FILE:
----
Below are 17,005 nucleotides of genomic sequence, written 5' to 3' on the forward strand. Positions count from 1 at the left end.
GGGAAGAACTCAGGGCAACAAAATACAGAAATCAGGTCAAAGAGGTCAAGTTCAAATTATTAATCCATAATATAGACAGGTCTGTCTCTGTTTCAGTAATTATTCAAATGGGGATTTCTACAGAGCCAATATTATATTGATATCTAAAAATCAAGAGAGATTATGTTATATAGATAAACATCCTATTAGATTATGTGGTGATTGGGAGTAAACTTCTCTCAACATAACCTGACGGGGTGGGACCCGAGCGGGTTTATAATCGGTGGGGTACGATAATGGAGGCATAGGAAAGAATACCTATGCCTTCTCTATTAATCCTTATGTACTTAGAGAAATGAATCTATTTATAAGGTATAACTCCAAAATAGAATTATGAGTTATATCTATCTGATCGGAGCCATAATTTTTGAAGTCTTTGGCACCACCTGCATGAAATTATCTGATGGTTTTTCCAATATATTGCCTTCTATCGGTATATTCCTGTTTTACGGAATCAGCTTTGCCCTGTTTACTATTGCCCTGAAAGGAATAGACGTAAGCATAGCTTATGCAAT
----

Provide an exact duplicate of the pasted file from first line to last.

Below are 17,005 nucleotides of genomic sequence, written 5' to 3' on the forward strand. Positions count from 1 at the left end.
GGGAAGAACTCAGGGCAACAAAATACAGAAATCAGGTCAAAGAGGTCAAGTTCAAATTATTAATCCATAATATAGACAGGTCTGTCTCTGTTTCAGTAATTATTCAAATGGGGATTTCTACAGAGCCAATATTATATTGATATCTAAAAATCAAGAGAGATTATGTTATATAGATAAACATCCTATTAGATTATGTGGTGATTGGGAGTAAACTTCTCTCAACATAACCTGACGGGGTGGGACCCGAGCGGGTTTATAATCGGTGGGGTACGATAATGGAGGCATAGGAAAGAATACCTATGCCTTCTCTATTAATCCTTATGTACTTAGAGAAATGAATCTATTTATAAGGTATAACTCCAAAATAGAATTATGAGTTATATCTATCTGATCGGAGCCATAATTTTTGAAGTCTTTGGCACCACCTGCATGAAATTATCTGATGGTTTTTCCAATATATTGCCTTCTATCGGTATATTCCTGTTTTACGGAATCAGCTTTGCCCTGTTTACTATTGCCCTGAAAGGAATAGACGTAAGCATAGCTTATGCAAT